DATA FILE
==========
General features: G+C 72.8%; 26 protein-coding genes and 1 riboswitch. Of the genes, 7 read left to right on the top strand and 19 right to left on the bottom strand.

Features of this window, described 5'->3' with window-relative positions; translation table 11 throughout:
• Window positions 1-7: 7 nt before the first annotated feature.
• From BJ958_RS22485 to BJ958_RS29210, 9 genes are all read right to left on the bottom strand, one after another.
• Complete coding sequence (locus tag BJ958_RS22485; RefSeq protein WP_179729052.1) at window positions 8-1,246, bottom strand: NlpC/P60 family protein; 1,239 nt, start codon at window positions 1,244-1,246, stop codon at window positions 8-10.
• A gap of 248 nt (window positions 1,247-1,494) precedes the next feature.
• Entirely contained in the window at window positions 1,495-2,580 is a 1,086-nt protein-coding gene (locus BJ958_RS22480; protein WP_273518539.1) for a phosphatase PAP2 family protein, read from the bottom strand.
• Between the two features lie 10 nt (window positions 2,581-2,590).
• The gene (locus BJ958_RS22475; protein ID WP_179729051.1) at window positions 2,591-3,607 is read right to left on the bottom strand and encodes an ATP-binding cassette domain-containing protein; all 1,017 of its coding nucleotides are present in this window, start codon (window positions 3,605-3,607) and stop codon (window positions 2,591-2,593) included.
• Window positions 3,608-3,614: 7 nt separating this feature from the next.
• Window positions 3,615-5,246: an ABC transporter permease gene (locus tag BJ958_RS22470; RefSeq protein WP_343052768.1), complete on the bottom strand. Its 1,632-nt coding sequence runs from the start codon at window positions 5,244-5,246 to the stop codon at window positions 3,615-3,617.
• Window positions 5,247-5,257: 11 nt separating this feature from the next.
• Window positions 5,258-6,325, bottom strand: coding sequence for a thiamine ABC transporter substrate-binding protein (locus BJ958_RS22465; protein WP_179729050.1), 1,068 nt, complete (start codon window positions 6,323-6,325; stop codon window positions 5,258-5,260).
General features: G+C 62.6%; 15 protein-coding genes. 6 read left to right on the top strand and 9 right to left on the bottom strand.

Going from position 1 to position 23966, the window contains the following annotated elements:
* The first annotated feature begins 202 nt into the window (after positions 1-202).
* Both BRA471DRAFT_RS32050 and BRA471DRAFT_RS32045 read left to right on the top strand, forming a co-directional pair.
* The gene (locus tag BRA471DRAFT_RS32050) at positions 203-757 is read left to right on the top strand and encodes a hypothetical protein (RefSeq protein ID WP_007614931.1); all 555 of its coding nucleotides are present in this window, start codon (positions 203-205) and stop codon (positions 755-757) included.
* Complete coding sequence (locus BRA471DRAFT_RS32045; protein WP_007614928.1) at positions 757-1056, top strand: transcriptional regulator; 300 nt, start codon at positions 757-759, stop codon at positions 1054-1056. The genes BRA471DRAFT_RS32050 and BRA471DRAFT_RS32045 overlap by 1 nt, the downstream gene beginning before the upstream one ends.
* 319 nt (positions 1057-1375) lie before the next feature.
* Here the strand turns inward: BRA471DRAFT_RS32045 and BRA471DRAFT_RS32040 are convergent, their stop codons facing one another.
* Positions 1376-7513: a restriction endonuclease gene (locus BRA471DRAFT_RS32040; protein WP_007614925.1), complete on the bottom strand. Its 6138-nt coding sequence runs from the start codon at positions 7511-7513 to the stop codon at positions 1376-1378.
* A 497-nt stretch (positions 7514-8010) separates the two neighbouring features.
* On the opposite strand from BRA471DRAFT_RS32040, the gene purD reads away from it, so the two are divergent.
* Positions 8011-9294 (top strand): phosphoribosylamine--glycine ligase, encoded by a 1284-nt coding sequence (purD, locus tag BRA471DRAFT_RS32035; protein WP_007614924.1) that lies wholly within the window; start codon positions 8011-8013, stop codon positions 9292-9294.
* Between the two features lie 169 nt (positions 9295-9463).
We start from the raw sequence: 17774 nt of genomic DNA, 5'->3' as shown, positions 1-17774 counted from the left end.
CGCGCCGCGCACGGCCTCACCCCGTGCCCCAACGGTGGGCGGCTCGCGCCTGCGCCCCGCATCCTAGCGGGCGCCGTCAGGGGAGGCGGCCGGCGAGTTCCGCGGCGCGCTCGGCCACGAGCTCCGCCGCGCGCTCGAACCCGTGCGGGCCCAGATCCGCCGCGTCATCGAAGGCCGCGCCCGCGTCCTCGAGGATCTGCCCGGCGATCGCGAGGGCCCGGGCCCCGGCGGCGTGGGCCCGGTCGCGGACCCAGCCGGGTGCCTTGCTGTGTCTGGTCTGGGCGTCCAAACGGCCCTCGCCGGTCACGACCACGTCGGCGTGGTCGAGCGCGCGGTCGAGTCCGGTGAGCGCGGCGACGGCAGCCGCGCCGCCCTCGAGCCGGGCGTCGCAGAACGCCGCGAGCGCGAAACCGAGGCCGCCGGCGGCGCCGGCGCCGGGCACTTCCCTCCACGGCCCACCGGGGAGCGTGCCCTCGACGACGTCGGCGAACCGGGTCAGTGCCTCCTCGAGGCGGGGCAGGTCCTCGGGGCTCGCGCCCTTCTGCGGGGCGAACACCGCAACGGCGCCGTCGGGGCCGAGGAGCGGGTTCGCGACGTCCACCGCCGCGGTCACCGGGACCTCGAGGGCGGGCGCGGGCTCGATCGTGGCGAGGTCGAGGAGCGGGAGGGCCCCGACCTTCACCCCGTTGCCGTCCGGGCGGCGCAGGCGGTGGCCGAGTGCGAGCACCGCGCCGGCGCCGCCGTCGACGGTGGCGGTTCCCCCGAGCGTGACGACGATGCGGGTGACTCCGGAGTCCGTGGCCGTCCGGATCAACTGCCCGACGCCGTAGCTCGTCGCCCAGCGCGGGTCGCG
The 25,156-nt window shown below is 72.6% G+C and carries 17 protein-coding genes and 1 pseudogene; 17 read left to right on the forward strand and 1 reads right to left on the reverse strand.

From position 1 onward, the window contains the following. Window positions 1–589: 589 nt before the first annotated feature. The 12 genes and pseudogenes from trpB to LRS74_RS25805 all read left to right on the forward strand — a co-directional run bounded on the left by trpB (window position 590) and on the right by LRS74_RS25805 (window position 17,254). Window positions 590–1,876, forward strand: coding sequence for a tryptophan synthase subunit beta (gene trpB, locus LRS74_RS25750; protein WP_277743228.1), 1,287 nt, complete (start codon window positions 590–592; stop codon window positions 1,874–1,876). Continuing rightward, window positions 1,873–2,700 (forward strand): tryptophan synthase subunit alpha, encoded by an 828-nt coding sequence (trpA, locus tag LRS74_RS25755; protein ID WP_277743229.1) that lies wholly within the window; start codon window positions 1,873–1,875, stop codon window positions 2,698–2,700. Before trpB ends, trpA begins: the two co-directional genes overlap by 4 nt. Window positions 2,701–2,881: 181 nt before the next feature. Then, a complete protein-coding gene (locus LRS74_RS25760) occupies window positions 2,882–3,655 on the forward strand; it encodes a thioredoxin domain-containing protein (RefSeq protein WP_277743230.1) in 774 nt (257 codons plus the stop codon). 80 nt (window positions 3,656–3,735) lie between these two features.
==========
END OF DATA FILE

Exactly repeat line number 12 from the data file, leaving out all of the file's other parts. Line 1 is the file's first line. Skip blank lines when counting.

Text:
• Window positions 5,247-5,257: 11 nt separating this feature from the next.